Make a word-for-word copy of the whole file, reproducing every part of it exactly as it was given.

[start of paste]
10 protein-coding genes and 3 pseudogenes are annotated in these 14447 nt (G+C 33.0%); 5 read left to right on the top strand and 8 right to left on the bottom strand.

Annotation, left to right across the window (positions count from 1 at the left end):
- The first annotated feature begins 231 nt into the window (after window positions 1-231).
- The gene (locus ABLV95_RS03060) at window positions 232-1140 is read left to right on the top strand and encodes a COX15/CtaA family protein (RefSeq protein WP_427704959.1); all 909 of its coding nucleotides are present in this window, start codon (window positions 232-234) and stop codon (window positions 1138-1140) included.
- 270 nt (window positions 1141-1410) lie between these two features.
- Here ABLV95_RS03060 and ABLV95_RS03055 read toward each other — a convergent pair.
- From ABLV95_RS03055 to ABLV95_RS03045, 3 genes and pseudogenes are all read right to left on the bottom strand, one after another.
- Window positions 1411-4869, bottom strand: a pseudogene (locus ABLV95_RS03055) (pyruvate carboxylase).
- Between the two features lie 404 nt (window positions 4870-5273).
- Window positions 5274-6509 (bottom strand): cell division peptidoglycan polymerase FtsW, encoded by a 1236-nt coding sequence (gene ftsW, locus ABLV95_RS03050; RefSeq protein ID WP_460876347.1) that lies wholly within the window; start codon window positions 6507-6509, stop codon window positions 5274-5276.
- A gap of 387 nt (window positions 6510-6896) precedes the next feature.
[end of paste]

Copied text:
10 protein-coding genes and 3 pseudogenes are annotated in these 14447 nt (G+C 33.0%); 5 read left to right on the top strand and 8 right to left on the bottom strand.

Annotation, left to right across the window (positions count from 1 at the left end):
- The first annotated feature begins 231 nt into the window (after window positions 1-231).
- The gene (locus ABLV95_RS03060) at window positions 232-1140 is read left to right on the top strand and encodes a COX15/CtaA family protein (RefSeq protein WP_427704959.1); all 909 of its coding nucleotides are present in this window, start codon (window positions 232-234) and stop codon (window positions 1138-1140) included.
- 270 nt (window positions 1141-1410) lie between these two features.
- Here ABLV95_RS03060 and ABLV95_RS03055 read toward each other — a convergent pair.
- From ABLV95_RS03055 to ABLV95_RS03045, 3 genes and pseudogenes are all read right to left on the bottom strand, one after another.
- Window positions 1411-4869, bottom strand: a pseudogene (locus ABLV95_RS03055) (pyruvate carboxylase).
- Between the two features lie 404 nt (window positions 4870-5273).
- Window positions 5274-6509 (bottom strand): cell division peptidoglycan polymerase FtsW, encoded by a 1236-nt coding sequence (gene ftsW, locus ABLV95_RS03050; RefSeq protein ID WP_460876347.1) that lies wholly within the window; start codon window positions 6507-6509, stop codon window positions 5274-5276.
- A gap of 387 nt (window positions 6510-6896) precedes the next feature.